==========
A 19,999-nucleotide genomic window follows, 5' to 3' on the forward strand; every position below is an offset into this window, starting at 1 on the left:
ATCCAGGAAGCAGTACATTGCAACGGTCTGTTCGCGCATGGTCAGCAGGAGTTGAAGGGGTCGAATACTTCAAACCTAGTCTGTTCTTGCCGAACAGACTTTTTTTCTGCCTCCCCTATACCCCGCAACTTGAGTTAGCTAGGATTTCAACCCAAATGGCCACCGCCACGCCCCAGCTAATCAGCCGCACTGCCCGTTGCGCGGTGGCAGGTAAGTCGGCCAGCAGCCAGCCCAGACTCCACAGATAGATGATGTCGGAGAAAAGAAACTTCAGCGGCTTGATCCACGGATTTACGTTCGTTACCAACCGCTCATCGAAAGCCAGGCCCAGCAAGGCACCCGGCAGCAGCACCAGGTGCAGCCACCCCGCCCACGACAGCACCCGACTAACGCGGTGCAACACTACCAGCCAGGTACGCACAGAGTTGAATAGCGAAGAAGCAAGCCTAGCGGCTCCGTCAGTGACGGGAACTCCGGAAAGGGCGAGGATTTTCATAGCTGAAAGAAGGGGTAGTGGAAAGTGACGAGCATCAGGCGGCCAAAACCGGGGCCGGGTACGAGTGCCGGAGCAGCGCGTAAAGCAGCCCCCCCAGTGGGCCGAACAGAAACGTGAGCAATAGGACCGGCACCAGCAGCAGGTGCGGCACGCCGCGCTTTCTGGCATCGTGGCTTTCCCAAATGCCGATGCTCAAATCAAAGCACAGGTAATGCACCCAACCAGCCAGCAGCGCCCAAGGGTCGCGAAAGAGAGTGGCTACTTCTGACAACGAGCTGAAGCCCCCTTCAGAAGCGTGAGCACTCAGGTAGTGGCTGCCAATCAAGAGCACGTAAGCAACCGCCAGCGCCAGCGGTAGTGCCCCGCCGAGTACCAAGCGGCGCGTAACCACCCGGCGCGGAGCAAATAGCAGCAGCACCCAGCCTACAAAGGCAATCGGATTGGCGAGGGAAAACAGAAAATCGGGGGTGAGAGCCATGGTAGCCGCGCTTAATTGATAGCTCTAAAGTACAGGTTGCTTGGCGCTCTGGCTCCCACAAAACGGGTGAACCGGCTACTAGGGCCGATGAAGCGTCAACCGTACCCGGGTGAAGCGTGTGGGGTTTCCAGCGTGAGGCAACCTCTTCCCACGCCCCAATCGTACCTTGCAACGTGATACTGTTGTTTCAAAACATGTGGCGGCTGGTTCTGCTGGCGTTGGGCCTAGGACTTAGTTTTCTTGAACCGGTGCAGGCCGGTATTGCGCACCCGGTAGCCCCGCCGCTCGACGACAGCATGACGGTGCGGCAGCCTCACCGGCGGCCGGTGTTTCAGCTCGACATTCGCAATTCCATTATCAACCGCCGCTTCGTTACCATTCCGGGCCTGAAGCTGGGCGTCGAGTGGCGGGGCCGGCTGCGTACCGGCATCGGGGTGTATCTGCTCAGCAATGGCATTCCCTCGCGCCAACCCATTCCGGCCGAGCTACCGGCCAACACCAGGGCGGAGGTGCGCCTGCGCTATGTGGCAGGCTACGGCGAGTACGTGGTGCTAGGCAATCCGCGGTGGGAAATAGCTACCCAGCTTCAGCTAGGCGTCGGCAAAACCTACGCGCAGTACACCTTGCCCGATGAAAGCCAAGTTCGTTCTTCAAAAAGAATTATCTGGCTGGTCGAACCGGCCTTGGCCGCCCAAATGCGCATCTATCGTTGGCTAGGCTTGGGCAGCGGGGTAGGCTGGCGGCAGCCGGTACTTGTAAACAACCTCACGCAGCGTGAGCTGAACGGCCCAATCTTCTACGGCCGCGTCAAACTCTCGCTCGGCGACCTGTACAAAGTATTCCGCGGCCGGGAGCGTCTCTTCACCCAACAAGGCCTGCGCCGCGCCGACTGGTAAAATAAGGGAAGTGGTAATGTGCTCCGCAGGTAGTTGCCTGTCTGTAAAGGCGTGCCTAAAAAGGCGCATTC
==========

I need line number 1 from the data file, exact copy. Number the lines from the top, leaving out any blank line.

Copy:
A 19,999-nucleotide genomic window follows, 5' to 3' on the forward strand; every position below is an offset into this window, starting at 1 on the left: